Steve Nash's Injury Will Force LA Lakers to Solve Princeton Offense Problem

Josh BenjaminCorrespondent INovember 5, 2012

October 25, 2012; San Diego, CA, USA; Los Angeles Lakers guard Steve Nash (10) warms up prior to the preseason game against the Sacramento Kings at Valley View Casino Center. Mandatory Credit: Christopher Hanewinckel-US PRESSWIRE
Christopher Hanewinckel-US PRESSWIRE

The Los Angeles Lakers and their Princeton office finally have a win, and it was all done without high-profile free-agent signee Steve Nash, who is out at least a week with a small fracture in his leg.

In their win against the Detroit Pistons on November 4, the Lakers' offense looked cohesive and dangerous en route to a 108-79 victory as Dwight Howard led the way in true Princeton offense style, scoring 28 points and grabbing seven rebounds.

Simply put, the team's offense looked as dangerous as it could potentially be without Nash and one can't help but wonder: is he right for the system? Granted, the Lakers beat the winless Pistons, which isn't anything to write home about, but the fact that it was such a blowout is very telling.

Look at it this way: Nash is one of the greatest players in NBA history, but his style of play just doesn't match the Princeton offense that Mike Brown has chosen to employ. For those unaware, the system calls for constant ball movement and basically makes every position except center irrelevant, looking to create an eventual mismatch before a shot is taken.

In reality, Nash is much better suited for a run-and-gun offense like the one he ran during his recent stint with the Phoenix Suns. That system allowed him have more freedom with the ball, utilize his freakishly accurate shooting as much as possible and set his own plays rather than be married to a set of scenarios created by his coach.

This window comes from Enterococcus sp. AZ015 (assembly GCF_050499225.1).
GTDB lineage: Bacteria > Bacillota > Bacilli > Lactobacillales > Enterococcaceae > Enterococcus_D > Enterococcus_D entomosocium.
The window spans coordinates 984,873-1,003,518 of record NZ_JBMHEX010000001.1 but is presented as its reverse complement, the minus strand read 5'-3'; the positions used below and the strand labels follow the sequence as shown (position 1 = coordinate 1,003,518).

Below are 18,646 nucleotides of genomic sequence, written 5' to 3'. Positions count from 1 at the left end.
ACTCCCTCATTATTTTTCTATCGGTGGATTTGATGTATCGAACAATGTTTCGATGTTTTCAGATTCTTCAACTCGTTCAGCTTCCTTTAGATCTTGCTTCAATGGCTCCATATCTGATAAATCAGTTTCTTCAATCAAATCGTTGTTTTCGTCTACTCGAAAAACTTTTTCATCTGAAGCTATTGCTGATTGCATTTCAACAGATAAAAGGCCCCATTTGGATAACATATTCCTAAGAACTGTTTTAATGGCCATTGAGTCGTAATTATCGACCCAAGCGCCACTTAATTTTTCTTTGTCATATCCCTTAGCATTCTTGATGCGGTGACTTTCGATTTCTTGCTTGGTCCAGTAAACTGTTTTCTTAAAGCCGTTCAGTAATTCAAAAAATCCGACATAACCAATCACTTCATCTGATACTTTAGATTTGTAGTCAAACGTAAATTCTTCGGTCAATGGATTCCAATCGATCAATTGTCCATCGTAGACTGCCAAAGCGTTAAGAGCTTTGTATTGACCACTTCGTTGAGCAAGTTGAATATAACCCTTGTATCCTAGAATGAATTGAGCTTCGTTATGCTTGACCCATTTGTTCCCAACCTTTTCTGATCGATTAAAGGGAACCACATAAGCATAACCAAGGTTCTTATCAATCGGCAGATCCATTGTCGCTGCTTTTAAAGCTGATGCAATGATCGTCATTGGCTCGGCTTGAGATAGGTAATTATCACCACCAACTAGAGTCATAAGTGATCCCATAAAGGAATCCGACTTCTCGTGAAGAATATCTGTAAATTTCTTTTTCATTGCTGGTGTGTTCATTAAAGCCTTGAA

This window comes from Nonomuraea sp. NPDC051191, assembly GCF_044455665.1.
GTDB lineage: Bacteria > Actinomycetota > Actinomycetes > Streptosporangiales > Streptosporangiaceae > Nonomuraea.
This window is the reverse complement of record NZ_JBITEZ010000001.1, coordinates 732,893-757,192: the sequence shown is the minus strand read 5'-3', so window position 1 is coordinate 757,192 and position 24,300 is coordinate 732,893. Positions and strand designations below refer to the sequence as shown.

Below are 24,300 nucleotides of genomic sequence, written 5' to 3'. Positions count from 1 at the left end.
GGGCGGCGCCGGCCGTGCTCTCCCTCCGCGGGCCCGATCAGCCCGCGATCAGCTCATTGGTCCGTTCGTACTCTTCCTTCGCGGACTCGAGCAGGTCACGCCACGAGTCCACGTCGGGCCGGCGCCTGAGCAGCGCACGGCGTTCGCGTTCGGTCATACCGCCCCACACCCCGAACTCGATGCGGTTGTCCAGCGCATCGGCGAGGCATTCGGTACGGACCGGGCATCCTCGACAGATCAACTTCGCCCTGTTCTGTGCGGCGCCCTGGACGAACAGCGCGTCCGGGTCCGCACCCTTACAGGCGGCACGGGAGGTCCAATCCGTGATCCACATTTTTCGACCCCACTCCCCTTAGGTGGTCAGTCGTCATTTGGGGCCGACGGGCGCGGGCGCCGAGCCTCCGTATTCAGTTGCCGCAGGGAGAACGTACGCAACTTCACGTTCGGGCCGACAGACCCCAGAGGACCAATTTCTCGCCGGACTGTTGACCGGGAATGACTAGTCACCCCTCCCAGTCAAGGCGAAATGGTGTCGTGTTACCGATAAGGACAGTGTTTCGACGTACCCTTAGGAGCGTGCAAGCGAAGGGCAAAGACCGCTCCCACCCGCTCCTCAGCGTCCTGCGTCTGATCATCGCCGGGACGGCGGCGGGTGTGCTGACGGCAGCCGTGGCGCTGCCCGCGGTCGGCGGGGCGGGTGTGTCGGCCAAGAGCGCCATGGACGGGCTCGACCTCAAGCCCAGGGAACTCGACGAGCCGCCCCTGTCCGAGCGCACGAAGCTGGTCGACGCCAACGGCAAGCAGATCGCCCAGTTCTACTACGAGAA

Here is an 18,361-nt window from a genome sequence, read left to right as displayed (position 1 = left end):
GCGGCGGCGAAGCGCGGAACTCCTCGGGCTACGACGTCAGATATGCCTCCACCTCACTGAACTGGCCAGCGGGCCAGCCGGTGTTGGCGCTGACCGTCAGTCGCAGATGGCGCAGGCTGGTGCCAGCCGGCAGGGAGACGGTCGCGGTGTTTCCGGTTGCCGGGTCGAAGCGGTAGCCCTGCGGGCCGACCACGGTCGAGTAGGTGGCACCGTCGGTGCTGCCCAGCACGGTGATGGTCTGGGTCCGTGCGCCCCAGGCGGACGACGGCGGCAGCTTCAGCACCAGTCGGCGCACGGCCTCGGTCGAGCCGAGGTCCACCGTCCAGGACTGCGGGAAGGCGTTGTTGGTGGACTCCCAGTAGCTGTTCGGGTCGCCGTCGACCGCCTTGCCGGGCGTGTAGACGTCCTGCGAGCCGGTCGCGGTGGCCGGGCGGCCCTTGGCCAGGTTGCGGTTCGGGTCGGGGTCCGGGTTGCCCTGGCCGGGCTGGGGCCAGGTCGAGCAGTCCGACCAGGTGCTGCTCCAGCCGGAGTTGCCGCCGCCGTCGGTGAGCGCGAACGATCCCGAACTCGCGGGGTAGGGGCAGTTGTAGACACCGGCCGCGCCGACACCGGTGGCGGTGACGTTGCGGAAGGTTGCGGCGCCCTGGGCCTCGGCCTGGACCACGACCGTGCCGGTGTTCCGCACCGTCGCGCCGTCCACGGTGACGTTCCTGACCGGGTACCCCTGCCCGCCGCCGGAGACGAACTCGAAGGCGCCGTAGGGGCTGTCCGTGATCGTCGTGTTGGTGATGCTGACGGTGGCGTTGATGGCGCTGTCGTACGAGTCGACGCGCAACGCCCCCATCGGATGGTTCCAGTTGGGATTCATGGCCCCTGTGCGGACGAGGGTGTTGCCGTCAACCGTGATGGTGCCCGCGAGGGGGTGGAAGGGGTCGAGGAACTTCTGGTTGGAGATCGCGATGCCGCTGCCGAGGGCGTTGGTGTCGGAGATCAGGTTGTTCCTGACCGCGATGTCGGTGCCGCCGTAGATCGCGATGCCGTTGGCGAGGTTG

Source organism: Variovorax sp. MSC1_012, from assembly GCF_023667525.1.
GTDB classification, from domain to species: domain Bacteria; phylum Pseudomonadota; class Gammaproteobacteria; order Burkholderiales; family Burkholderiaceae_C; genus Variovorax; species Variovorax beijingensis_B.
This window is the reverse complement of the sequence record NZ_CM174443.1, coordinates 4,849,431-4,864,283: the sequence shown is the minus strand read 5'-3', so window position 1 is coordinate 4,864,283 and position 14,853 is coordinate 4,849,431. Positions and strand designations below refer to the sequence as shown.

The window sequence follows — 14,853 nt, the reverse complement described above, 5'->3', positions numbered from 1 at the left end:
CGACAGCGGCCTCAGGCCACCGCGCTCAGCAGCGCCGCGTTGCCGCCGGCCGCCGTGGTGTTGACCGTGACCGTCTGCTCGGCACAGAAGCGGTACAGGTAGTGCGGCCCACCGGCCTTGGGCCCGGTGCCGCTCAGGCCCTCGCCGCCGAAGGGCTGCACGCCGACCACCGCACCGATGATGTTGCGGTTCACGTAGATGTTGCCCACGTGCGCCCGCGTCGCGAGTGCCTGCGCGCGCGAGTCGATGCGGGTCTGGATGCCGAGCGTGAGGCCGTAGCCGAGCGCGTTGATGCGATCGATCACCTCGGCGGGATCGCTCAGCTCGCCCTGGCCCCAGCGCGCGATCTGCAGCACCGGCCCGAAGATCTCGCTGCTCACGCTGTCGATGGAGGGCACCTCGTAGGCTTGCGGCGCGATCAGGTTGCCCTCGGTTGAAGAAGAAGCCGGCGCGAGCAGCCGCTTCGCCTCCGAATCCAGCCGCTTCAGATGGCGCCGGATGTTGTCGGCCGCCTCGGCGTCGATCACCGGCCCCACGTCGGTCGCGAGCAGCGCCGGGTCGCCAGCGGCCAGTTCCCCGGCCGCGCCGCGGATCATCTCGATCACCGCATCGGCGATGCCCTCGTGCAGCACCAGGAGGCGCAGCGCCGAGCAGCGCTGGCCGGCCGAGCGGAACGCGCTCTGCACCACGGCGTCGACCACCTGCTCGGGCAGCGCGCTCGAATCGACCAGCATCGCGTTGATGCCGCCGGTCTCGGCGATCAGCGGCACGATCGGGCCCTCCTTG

Phoenix's run-and-gun system, which Nash joined in 2004 and was a part of up until this past season, led to the future Hall of Famer averaging 16.3 points and 10.9 assists while shooting an incredible 51 percent from the field and 44 percent from long range. 

In two games with the Lakers, he's only averaged 4.5 points and four assists on 33 percent shooting, and it's not because being 38 years old has suddenly caught up with him.

The sad truth is that while he may be a phenomenal leader with a great skill set, Nash just isn't the right man for a Princeton offense, and it took him being injured for the Lakers to realize that. Steve Blake has stepped in as starting point guard in Nash's absence, and his performance against Detroit says it all.

The former Maryland Terp only scored six points in 30 minutes, but also dished out six assists while pulling down five rebounds and accumulating five steals. The regular three-point threat did a great job working the offense and kept the ball moving constantly. The fact that the usually disappointing Metta World Peace finished with 18 points on 7-of-11 shooting says it all.

On top of that, while Nash drives the lane well, his skinny build at 6'3", 178 pounds makes one hold one's breath whenever he goes for a layup and/or gets fouled hard. Blake is five pounds lighter and almost all of his production comes from his long-range shooting, but he has a more muscular build and can thus get tossed around a bit more.

That being said, Nash's injury may be the best thing to happen to the Lakers thus far this season. In their game against the Pistons, the offense finally looked like it was accomplishing something and it was all thanks to having a point guard better suited to the constantly moving offense.

Furthermore, this could actually be a blessing in disguise for Nash as he can use his time on the bench to observe what his teammates are doing to bring home some victories. Sure, the Princeton offense limits his creativity and doesn't allow him to set plays the way he's used to, but he's not in a run-and-gun system anymore and basketball is a game of adaptation.

Just how the Lakers will adapt to the Princeton offense and playing the game without Nash, so will he in learning more about the offense while recovering from his injury.